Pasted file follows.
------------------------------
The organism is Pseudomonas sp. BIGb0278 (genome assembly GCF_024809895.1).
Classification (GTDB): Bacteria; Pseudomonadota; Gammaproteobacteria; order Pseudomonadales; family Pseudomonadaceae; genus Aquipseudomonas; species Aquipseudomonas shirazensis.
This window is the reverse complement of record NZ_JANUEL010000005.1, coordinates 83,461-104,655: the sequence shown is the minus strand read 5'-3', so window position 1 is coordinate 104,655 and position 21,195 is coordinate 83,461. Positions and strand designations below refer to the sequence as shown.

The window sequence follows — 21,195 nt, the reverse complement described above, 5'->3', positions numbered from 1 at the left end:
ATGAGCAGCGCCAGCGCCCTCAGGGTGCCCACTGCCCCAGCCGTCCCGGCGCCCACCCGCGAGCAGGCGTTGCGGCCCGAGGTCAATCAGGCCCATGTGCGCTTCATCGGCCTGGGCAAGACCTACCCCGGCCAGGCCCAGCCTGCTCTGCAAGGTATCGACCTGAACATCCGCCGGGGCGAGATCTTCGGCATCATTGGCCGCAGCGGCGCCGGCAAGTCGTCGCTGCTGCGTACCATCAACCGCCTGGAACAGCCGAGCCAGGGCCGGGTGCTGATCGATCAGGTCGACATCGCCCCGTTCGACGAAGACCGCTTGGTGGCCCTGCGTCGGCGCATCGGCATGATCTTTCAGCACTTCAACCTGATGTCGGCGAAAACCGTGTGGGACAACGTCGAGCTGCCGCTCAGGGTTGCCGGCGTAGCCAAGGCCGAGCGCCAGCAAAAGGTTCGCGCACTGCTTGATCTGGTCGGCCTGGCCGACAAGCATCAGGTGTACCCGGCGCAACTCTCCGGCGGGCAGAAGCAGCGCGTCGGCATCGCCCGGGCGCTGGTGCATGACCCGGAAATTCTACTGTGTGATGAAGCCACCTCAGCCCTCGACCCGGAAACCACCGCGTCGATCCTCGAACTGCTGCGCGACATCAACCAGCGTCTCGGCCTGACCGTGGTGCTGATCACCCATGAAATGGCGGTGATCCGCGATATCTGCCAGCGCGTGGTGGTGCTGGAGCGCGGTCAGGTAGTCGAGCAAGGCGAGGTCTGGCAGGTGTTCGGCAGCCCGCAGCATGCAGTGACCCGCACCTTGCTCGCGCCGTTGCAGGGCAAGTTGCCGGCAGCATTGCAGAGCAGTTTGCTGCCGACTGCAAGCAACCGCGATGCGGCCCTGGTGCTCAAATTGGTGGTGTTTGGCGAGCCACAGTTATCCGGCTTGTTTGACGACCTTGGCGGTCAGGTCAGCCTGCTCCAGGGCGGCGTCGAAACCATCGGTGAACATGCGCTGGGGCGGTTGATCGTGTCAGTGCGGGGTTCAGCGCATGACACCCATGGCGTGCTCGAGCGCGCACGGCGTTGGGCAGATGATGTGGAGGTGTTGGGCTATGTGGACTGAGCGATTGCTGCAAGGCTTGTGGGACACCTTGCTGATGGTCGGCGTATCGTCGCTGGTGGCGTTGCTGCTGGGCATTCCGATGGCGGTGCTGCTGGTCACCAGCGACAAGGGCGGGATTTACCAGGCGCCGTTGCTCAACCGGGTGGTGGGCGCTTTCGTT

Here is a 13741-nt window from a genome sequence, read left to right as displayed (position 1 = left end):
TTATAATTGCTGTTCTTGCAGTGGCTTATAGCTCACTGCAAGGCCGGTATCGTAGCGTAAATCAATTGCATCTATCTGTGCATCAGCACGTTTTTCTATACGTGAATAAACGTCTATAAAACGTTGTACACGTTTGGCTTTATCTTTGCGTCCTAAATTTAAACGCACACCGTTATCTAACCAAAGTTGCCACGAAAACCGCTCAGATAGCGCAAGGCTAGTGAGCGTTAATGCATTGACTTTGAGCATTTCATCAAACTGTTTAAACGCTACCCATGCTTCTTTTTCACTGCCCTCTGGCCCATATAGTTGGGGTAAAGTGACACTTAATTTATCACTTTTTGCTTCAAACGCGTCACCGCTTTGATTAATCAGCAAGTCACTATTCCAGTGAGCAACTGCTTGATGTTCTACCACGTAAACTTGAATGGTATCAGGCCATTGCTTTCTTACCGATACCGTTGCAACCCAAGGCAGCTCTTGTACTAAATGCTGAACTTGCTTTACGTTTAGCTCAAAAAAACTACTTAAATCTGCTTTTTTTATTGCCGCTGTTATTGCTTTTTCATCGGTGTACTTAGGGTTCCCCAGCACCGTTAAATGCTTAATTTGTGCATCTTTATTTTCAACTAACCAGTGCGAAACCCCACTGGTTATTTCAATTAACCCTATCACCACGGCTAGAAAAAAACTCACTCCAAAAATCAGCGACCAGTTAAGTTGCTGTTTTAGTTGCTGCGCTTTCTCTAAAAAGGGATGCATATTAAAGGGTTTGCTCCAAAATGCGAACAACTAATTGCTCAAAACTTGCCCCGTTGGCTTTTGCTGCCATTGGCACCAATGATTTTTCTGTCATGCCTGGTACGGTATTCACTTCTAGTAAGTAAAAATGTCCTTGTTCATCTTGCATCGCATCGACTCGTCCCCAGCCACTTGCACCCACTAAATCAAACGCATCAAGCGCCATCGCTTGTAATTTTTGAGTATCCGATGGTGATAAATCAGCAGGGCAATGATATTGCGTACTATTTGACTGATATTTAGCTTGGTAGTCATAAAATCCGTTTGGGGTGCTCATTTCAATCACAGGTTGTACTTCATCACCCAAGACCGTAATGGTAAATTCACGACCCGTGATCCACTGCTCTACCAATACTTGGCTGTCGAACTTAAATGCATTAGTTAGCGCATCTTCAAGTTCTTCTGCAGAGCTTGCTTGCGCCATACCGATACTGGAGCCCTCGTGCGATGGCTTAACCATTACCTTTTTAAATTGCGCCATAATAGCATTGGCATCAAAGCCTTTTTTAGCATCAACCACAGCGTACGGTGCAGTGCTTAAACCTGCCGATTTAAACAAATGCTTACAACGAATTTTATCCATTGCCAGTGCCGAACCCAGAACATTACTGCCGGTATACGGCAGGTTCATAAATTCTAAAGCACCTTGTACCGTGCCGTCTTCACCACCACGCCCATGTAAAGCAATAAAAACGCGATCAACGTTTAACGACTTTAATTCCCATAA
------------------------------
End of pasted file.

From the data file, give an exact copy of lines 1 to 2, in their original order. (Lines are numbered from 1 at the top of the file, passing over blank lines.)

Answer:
The organism is Pseudomonas sp. BIGb0278 (genome assembly GCF_024809895.1).
Classification (GTDB): Bacteria; Pseudomonadota; Gammaproteobacteria; order Pseudomonadales; family Pseudomonadaceae; genus Aquipseudomonas; species Aquipseudomonas shirazensis.